aggravated. Gelok Aff., ¶ 6. Given the facts above, the only reasonable conclusion is that
defendants were not deliberately indifferent to Briones’s medical needs. That Briones
disagrees with his medical care, which is essentially what he states in his brief, is not
sufficient medical evidence that he should have been treated differently. Thus, defendants
have met their initial burden of demonstrating the absence of a genuine dispute as to
material fact that they were not deliberately indifferent to Briones’s medical needs.
Devereaux v. Abbey, 263 F.3d 1070, 1076 (9th Cir. 2001)(en banc). They have
introduced evidence, through affidavits, which has not been rebutted by Briones.
Fairbank v. Wunderman Cato Johnson, 212 F.3d 528, 532 (9th Cir.2000). Accordingly,
the Court will grant summary judgment for defendants.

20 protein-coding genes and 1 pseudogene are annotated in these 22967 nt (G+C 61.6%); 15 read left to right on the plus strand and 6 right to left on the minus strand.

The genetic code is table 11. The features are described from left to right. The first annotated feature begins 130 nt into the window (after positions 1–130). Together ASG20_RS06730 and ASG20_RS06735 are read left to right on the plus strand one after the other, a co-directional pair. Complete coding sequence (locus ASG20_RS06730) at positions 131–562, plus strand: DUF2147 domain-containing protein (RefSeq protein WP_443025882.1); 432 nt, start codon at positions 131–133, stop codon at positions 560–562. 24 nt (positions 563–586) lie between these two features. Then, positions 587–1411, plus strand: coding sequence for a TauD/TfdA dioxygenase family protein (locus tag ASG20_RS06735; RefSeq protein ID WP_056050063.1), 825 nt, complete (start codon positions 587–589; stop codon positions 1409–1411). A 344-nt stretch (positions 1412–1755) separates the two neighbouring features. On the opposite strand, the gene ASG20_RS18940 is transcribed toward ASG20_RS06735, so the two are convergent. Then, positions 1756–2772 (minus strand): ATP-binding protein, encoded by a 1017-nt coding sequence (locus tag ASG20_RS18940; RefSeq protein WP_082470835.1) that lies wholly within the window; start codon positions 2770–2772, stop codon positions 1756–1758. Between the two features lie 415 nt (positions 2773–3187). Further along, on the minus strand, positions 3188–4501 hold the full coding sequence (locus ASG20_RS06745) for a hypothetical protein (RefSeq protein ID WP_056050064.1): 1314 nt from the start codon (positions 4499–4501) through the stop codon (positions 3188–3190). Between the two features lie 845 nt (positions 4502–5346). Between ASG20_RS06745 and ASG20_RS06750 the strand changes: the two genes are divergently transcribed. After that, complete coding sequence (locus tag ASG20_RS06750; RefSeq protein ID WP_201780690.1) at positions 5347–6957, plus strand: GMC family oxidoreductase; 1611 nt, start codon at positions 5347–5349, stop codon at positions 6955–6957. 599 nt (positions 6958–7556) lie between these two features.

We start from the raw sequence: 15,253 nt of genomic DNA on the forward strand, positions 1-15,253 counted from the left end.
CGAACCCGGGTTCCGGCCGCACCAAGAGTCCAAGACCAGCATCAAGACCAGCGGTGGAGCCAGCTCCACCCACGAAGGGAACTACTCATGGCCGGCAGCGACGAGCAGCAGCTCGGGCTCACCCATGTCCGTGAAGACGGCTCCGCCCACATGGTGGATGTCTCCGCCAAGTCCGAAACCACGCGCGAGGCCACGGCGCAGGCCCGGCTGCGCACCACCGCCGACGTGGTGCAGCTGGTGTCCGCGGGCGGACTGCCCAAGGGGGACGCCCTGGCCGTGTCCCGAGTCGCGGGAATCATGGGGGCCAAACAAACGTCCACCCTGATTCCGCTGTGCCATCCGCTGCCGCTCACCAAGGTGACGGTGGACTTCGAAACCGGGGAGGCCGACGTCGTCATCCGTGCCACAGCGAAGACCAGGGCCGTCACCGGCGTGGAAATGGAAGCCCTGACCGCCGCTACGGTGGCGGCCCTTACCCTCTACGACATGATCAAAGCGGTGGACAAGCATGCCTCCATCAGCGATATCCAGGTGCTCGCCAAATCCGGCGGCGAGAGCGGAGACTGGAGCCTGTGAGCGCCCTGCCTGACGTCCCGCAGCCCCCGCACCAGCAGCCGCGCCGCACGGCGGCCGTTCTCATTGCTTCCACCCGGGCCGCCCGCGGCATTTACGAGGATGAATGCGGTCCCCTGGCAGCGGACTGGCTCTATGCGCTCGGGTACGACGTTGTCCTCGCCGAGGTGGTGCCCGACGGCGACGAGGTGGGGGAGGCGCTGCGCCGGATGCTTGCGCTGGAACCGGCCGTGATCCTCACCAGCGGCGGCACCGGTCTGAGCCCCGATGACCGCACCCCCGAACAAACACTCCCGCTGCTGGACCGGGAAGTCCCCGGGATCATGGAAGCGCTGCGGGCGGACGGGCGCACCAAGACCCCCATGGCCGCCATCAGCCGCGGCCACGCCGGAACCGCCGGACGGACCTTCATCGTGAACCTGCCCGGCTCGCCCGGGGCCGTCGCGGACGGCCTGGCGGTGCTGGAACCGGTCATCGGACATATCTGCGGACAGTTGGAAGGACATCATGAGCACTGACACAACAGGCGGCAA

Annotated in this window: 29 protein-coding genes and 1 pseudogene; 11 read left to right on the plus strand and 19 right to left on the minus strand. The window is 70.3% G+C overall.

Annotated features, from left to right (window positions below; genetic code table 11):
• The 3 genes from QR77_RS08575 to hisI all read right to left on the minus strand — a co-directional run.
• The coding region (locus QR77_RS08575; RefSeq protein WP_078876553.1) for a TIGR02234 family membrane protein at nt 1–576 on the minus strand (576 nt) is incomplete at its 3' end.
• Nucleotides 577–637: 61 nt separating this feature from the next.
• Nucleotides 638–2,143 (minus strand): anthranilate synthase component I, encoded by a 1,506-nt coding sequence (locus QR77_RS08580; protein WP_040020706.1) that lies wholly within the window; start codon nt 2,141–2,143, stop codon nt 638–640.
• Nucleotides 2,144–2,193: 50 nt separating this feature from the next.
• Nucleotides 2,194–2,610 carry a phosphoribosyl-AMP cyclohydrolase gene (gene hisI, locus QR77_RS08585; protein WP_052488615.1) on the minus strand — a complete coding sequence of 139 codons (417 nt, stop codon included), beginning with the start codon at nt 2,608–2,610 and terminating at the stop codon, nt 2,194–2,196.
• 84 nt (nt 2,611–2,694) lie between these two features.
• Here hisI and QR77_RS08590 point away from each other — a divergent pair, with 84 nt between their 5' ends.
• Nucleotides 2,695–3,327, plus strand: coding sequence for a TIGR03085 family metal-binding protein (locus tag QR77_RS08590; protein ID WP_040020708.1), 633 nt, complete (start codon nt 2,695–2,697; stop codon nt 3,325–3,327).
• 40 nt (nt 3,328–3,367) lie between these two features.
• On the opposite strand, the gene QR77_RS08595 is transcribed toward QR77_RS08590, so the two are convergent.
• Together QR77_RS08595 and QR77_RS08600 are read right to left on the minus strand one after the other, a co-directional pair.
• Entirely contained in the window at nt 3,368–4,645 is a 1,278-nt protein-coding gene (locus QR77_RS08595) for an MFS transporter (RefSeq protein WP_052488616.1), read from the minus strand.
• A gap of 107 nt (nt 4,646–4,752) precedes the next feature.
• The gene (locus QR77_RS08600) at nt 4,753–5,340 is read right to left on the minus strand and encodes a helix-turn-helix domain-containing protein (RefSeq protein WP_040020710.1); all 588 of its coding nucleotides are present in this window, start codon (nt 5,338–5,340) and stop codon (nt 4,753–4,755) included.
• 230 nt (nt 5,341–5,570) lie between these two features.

MEMORANDUM DECISION AND ORDER - 9
IT IS HEREBY ORDERED:
1. Defendants’ Motion for Summary Judgment of Christian Gelok, NP-C and
William Poulson, NP-C (Dkt. 20) is GRANTED.
2. Plaintiff’s Motion for Summary Judgment (Dkt. 20) is DENIED.
3. Plaintiff’s Motion for Appointment of Counsel (Dkt. 26) is DENIED.
4. The Court will enter a separate judgment in accordance with Fed. R. Civ. P.
DATED: September 21, 2016
B. Lynn Winmill
United States District Court
MEMORANDUM DECISION AND ORDER - 10
Disclaimer: Justia Dockets & Filings provides public litigation records from the federal appellate and district courts. These filings and docket sheets should not be considered findings of fact or liability, nor do they necessarily reflect the view of Justia.
Why Is My Information Online?